Sometimes, all one needs is a stranger's ear and one finds oneself revealing the most embarrassing things. Through the fears, Ginny and Draco manage to find a stranger's ear in one another.
Categories: Works in Progress Characters:
Dec 29, 2006 Updated:
Mar 15, 2007
1. Chapter 1 by EverVengeful
2. Chapter 2 by EverVengeful
3. Chapter 3 by EverVengeful
Chapter 1 by EverVengeful
Achluophobia: Fear of Darkness
He always keeps a candle burning by his bed as he sleeps, and probably always will. It has never been a problem; he has always been the richest boy in the dorms, and the richest boy can do whatever he wants. But what the richest boy can’t do is keep other boys from snickering about him behind his back, saying that he’s a sissy, can’t even go to sleep without a light. But sometimes all the richest boy can remember is being frightened and alone in the dark, hearing the rush of water over bloody hands and wands and his father’s laughter. And so he sleeps with a light.
Acousticophobia: Fear of Noise
The Great Hall is disgustingly loud and when she first entered it, she wondered why her brothers had never warned her. Girls relate gossip to each other while the boys try to pretend they don’t care, and they are all revoltingly loud while doing so. Every time she walks in, it takes her every nerve not to bolt. No, at school she much prefers the quiet of her dormitory, without noises to intrude on her thoughts. When at Twelve Grimmauld Place, as she is now, her room also offers solitude, but a stray bump in the night is enough to give her nightmares.
Agateophobia: Fear of Insanity
His father is a gibbering mess now, capable only of regurgitating what the Dark Lord has already declared. Azkaban, even without Dementors, did something to him, turned one of Voldemort’s highest and proudest servants into a servile creature with intelligence roughly equivalent to that of a house-elf’s. Worst of all he does not know he is changed, but cries in bewilderment when his son beats him at chess. Insanity has wrecked him and in turn his son is lost.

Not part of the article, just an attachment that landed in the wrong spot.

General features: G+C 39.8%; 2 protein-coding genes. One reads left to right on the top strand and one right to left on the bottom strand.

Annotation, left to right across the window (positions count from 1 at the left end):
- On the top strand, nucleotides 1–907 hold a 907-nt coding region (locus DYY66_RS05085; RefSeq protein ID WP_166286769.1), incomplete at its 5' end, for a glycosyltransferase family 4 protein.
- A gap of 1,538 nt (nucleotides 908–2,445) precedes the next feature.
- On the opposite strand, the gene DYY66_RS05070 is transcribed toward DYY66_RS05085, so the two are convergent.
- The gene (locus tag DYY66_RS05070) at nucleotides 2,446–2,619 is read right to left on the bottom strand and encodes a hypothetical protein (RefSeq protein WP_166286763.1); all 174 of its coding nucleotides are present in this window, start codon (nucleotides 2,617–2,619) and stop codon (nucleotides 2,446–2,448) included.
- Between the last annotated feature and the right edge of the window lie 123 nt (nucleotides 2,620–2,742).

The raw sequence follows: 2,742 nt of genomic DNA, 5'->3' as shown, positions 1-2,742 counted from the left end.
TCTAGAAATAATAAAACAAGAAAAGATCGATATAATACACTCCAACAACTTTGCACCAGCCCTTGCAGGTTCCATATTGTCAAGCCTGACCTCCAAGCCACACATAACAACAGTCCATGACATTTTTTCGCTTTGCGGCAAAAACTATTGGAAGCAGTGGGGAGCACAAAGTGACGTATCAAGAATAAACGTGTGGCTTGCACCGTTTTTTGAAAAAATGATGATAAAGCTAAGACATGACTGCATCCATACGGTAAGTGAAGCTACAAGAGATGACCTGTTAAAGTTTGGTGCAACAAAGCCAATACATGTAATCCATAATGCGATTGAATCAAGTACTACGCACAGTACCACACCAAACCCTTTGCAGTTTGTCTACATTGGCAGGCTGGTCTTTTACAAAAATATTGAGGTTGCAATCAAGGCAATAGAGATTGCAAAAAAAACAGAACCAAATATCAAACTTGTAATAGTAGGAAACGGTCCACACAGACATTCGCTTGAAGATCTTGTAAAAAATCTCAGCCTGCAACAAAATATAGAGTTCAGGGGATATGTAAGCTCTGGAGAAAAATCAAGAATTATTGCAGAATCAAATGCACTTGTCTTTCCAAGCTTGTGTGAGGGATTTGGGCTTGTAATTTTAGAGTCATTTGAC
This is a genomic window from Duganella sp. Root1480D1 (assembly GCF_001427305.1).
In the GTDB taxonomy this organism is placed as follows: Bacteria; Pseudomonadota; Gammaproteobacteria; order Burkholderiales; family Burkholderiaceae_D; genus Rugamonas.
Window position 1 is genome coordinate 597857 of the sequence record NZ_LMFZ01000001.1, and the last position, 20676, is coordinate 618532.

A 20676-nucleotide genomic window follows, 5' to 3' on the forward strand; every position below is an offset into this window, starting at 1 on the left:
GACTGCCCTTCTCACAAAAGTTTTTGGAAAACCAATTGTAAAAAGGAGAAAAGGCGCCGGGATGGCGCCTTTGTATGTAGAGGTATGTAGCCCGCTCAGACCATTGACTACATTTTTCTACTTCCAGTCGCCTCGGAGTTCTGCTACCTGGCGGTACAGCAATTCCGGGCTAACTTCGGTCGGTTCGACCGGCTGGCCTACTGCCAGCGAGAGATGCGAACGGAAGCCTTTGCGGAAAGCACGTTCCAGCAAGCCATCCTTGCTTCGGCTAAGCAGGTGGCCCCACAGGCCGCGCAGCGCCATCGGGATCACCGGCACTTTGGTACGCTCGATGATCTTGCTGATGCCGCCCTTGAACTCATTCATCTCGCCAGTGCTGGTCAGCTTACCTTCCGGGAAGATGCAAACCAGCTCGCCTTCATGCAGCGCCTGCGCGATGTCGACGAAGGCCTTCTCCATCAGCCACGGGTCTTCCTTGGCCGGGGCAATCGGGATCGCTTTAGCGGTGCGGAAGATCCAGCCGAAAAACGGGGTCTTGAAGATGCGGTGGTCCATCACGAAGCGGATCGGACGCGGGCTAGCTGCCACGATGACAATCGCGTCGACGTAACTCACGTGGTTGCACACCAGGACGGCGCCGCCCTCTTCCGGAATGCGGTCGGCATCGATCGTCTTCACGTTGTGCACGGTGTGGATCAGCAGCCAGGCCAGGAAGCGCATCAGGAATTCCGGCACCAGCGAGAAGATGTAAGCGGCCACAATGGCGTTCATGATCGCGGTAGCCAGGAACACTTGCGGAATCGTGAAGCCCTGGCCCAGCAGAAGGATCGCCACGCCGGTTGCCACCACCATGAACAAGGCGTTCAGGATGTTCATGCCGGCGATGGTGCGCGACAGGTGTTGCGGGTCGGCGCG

Agliophobia: Fear of Pain
Charlie deals with dragons all the time and she has no idea how he does it. How can he think of beauty when at any moment half his flesh could be scorched off with no warning? And how can everyone else in her family so resignedly accept a fight with the Dark, when such a conflict is guaranteed to end only in misery, and most especially pain? She would gladly rush to certain death for her brothers, for her parents, for any Order member, even —she flushes— for Harry, but she cannot make herself accept pain. And that kind of cowardice is unacceptable; especially now, when war is imminent and everyone is expect to put his or her life on the line. She must flee, for if someone finds out about her weakness she will be instantly shunned.